'We hope this will minimize any disruption' - Macleans.ca
 

‘We hope this will minimize any disruption’


 

Within a “tranche” of previously undisclosed documents, the Globe finds an unmet pledge to build a prison in Afghanistan and a dispute between Afghan and NATO officials over access to detainees.

The NDS chief also complained bitterly to Canada, Britain and the Netherlands that their follow-up inspections aimed at making sure prisoners weren’t being transferred to torture – an international war crime – were creating problems in the prisons. Unexpected and multiple inspection visits were unwelcome, he wrote, and infringed on Afghan sovereignty.

Mr. Saleh threatened to cut-off inspections and – apparently seeking to appease the NDS chief – the three countries agreed to only conduct joint visits with plenty of advance notice and limit them to once a month at most. “We hope this will minimize any disruption caused by our access to your facilities and allow access arrangements to resume,” Canada, Britain and the Netherlands said in their written response to Mr. Saleh. “As the three main nations who transfer detainees over to NDS custody, we have discussed how best to respond to your concerns,” the letter says.


 

‘We hope this will minimize any disruption’

  1. Aaron, shouldn't that be an unmet pledge?

  2. By bringing letter after letter,note after note, directive after directive into the open, piece by piece, the Globe, the opposition parites and others will prove the point exactly: that entire Afghan detainee affair has been a long process, that within such process not one singular piece of evidence points in the direction of clearing this issue but that in fact it will make it more complicated yet.

    And therein lies the prpblem: because the Afghan detainee issue is very complex, is all about interchange of opinions and facts, is all about an interchange of being between a rock and a hard place but not ONE lettter or note or directive in particular has anything of significance to prove.

    So, to the Globe, the opposition and others, I would say: keep building up the molehill with tidbits of information, and soon you will see that the mountain you are building will become unsurmountable for fdinding that special piece of info you are looking for, all the while crying and shouting: It must be there, it must be there at the top!!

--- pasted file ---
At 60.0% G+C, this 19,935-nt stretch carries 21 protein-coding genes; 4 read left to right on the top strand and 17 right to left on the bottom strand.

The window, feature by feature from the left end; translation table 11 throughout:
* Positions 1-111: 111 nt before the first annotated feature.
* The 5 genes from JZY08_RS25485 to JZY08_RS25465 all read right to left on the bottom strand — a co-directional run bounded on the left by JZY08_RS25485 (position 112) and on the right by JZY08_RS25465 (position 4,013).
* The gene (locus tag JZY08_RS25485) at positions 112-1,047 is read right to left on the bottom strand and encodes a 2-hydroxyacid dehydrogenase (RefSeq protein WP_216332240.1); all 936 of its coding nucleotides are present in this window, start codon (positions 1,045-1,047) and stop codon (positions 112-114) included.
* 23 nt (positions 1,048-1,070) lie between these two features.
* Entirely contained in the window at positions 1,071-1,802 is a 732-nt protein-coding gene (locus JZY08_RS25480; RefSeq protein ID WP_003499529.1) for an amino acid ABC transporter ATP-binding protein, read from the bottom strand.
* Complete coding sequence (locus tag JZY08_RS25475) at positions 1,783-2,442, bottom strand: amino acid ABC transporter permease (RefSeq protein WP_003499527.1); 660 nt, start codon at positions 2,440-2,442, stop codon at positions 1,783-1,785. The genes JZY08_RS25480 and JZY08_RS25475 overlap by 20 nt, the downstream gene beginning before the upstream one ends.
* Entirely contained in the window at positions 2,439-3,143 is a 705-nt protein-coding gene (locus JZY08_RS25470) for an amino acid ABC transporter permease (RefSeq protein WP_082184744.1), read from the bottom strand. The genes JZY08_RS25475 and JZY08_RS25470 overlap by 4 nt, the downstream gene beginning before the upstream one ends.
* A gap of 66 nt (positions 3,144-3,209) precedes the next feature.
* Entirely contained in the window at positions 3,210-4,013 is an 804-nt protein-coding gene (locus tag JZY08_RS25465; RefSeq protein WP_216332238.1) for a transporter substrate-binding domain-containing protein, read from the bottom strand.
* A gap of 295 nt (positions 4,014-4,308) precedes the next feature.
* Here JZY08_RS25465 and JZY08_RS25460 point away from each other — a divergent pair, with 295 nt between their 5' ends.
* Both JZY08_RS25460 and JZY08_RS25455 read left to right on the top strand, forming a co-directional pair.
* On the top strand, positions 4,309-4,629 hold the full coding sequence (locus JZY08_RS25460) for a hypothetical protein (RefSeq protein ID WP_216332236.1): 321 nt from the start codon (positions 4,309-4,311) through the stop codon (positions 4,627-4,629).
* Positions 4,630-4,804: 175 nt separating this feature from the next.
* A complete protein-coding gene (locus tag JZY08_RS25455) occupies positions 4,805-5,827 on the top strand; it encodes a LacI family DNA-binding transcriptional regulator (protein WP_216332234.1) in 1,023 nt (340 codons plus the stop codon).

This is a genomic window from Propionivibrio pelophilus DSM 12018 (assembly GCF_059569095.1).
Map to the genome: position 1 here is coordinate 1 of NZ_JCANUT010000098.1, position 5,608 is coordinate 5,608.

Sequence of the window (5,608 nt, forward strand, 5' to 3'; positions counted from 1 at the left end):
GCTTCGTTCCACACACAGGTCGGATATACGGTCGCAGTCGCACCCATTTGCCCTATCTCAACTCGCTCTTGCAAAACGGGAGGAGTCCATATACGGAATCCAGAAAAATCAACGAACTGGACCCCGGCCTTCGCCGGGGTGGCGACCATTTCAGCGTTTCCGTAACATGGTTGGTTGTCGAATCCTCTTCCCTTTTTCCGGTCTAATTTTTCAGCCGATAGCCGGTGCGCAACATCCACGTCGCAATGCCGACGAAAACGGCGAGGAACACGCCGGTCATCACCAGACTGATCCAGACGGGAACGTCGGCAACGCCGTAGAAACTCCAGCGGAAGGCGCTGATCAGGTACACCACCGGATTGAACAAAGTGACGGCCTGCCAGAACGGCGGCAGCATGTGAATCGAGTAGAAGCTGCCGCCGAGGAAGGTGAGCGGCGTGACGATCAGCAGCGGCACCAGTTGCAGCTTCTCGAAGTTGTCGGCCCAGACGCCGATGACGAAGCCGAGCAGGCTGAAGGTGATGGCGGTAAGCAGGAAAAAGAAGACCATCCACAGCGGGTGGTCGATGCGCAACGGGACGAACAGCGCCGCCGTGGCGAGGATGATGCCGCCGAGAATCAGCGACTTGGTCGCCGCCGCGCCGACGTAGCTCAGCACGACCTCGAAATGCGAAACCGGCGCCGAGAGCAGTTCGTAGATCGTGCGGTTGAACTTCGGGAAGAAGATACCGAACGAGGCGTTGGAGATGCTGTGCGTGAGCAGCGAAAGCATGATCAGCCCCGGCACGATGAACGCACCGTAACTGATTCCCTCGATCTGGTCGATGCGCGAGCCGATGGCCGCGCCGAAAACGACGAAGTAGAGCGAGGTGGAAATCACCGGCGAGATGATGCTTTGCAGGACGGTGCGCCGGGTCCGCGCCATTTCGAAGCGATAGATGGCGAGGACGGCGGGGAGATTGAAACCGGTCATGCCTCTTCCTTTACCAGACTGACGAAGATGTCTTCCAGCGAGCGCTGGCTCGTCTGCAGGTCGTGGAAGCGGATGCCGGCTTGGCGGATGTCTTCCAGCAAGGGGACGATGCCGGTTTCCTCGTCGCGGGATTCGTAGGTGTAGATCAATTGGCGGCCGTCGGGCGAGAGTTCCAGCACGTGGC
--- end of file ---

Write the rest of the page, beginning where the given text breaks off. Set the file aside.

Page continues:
• The fact that there are no easy answers doesn't in any way trump our right to know what out gov't may or may not have done in our name, does it?

      • i think he is just suggesting that Canadians are too dumb to follow the plot of a complicated story kcm.

    • Another argument for why the Harper government should have obeyed Parliament and produced all of the documents, instead of proroguing like cowards.

  3. Meh. We also have an unmet pledge to destroy the Taliban and al-Qaeda network.

    Aaron, any comment on the fact that the special Parliamentary committee on Afghanistan has not, in fact, ever visited Afghanistan itself to follow up on issues such as detention facilities, prisoner treatment, mission progress, or to make future recommendations? Or are we content to merely dig up ancient documents of no relevance to the current situation?

    • That would be funny if not for the fact it isn't. What this article does do is go some way toward establishing is just how craven our gov't was when it came to the possibility of holding our own prisioners – we even actively opposed it. Rather than give em to the Americans [understandable] we were prepared to make promises of prisions we had no intention of building; we send craven letters to known torturers assuring them we would come less often and call before we came. How's that for starters?